The Powerhouse Ingredients Rachael Ray Uses Instead Of Mayo In Potato Salad

Chef and TV personality Rachael Ray is known for her quick and easy meals that use flavorful ingredients to save time. Her potato salad recipe (per Food Network) is no exception. While many home cooks get bogged down in the mayo versus vinegar dressing debate, Ray forgoes mayo altogether and takes her dish in a different direction with bold add-ins like extra virgin olive oil, horseradish, and white wine vinegar that build in more flavor.

Ray mixes the three star ingredients with sugar, scallions, and celery to create a zippy dressing as the first step for the dish; making the dressing first allows for the flavors to meld as you boil the spuds for the perfect fluffy potato salad. White wine vinegar has a fruity taste without being overbearingly sour, and is perfect for pairing with spicy horseradish and sweet sugar, which balances it all out. 

Her potato salad recipe also uses both the white and green part of the scallions. Doing so provides the crunch of the white parts, without the overwhelming taste that raw onions might add, and the specks of green offer a pop of color and herbaceous flavor. Celery's naturally crisp texture is also welcome to perfectly contrast the soft potatoes.

Ray's other tips for the ultimate potato salad

Rachael Ray also has a few other tricks up her sleeve for her potato salad recipe. First, she boils the spuds in either pork or chicken stock. This infuses them with flavor from the inside out. In the same manner, you could easily swap in your favorite homemade stock or heavily seasoned water to give your potato salad a leg up on taste. Just be sure to use the right potatoes for boiling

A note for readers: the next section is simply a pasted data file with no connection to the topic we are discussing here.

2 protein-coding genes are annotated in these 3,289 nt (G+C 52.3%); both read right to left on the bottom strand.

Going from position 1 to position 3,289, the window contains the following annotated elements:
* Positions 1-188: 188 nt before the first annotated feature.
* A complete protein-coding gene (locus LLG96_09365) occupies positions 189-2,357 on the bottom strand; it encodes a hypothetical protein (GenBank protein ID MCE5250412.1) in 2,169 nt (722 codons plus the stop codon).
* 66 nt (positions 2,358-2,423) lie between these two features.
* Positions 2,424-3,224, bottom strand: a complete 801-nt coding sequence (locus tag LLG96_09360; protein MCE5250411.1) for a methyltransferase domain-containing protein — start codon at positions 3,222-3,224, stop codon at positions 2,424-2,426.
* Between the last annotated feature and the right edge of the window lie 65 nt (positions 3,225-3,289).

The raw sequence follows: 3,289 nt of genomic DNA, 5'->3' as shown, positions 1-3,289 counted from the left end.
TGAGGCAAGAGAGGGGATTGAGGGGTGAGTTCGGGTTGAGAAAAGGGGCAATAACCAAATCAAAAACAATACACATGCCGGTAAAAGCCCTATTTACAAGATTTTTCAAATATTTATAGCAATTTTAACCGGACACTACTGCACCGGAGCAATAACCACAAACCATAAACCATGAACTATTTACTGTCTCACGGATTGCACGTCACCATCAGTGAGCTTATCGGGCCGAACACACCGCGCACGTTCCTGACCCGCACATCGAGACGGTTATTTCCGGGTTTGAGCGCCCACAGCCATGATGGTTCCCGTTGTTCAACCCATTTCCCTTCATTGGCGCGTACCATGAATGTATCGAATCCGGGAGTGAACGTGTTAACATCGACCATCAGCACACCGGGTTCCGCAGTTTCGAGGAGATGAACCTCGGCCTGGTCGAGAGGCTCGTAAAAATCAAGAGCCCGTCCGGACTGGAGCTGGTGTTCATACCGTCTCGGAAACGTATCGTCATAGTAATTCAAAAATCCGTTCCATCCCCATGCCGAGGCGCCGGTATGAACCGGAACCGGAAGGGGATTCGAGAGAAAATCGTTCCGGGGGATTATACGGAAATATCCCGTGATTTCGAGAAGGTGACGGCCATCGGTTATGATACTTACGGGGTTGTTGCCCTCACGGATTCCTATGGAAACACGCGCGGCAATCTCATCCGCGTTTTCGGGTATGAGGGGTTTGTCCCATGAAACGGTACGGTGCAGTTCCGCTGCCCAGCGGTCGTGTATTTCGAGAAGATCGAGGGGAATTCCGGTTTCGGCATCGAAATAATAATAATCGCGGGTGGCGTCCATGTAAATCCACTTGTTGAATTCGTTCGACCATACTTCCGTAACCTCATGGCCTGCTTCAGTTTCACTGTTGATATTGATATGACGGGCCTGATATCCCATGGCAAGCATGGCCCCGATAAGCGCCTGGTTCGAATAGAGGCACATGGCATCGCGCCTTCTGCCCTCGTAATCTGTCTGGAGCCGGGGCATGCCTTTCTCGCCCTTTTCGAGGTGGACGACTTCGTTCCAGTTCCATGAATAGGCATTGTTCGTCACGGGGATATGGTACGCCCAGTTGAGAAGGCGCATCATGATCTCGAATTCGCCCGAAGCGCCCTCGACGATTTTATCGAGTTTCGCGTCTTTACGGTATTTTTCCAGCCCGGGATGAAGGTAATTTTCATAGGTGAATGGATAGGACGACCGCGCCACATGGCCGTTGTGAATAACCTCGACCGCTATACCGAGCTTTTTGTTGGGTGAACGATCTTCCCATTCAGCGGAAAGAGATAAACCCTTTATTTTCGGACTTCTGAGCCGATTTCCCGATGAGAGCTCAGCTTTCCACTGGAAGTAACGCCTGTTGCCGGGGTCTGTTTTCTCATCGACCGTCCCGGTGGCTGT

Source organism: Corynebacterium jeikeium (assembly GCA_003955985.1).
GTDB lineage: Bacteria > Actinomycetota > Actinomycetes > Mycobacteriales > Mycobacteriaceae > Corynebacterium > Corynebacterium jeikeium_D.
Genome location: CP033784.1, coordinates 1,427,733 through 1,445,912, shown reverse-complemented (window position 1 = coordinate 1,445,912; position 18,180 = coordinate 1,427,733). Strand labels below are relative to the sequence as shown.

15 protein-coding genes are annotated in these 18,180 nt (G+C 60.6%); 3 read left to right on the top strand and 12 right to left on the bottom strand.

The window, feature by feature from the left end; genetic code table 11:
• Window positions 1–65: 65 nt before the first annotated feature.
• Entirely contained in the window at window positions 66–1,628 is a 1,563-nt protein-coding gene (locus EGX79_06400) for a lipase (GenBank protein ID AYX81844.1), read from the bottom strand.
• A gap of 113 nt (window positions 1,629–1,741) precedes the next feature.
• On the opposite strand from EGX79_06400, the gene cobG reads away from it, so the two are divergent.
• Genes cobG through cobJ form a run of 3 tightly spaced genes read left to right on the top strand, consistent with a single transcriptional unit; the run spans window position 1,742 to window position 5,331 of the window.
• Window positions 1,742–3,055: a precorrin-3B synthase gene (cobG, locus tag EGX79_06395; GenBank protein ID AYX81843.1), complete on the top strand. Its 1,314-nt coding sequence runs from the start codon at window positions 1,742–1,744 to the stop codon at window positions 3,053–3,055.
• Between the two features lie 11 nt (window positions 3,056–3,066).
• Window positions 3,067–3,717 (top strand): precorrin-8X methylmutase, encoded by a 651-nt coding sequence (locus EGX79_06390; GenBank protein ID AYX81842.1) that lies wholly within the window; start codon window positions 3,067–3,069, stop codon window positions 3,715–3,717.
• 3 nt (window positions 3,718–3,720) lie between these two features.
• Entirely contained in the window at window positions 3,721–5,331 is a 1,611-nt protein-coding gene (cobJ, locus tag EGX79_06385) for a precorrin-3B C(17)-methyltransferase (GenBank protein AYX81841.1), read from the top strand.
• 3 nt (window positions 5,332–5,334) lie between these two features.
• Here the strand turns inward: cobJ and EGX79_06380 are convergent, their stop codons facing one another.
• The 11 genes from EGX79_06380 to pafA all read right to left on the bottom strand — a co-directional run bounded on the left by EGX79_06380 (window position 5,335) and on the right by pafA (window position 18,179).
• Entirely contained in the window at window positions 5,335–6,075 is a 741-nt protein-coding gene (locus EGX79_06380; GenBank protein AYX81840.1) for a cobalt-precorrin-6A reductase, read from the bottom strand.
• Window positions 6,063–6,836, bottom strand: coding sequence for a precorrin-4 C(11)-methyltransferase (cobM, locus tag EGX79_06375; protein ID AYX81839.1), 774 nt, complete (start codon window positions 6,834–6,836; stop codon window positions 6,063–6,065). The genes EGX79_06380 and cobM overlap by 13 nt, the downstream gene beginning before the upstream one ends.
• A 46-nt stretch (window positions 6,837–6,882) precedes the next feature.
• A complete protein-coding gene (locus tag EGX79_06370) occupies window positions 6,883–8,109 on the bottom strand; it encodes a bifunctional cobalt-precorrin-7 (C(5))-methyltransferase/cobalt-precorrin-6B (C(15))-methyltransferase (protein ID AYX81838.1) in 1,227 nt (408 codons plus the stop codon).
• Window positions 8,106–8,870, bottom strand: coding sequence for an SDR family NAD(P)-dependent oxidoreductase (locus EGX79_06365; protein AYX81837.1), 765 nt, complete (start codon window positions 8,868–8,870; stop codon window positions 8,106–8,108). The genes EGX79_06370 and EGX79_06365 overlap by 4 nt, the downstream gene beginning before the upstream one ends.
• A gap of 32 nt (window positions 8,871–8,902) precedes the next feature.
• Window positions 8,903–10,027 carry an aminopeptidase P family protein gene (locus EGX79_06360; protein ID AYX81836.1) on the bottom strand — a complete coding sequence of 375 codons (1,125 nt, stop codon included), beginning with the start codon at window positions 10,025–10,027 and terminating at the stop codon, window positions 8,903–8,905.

Ray also recommends tossing the potatoes into the dressing while the tubers are still warm, as they will absorb the flavors easier than chilled potatoes would. However, this tip works best with oil- and vinegar-based dressings like Ray's; contrarily, when hot potatoes are combined with mayonnaise-based mixtures, it often separates to create a greasy texture.

When you're cutting your potatoes, you'll also want to cube them slightly larger than you want in the finished dish. Once they're boiled and mixed, the pieces will typically lose some of their edges, making them smaller during the process. And, if you're worried about overcooking your potatoes, add in a tablespoon of white vinegar to the boiling liquid. This will give your spuds a firmer exterior and prevent them from becoming waterlogged.

More worthy potato salad mix-ins

In Rachael Ray's potato salad, the dish is finished off by mixing in fresh dill, some crunchy celery seeds, and salt and pepper to taste. But you don't have to stop there. Other ingredients with different textures and colors can help break up the sometimes monotonous mouthfeel and appearance of potato salad, too.

Freshly vegetables are always a welcome addition. Try colorful bell peppers, refreshing cucumbers, thinly sliced radishes, or red onions for a bit of bite. If you're tossing together your potato salad while warm, as Ray does, just keep out any vegetable add-ins that might get too soggy with the heat, such as cucumbers (rather, mix them in once the dish has reached room temperature).

The easiest way to add a boost of flavor to your potato salad is with briny ingredients. A handful of capers or chopped olives can make for an ultra savory final dish. Diced pickles are a fun addition too, but don't limit yourself to just pickled cucumbers. Pickled cauliflower, beets, and even jalapeños can brighten up a basic potato salad.

If you miss the creaminess in Ray's potato salad, there are some simple additions to punch it up. A dollop of sour cream or even unsweetened Greek yogurt creates extra richness along with a tangy flavor. However you aren't restricted to dairy — hummus can be a deliciously creamy mix-in that just so happens to be vegan. Want even more boldness? Try a flavored hummus variety.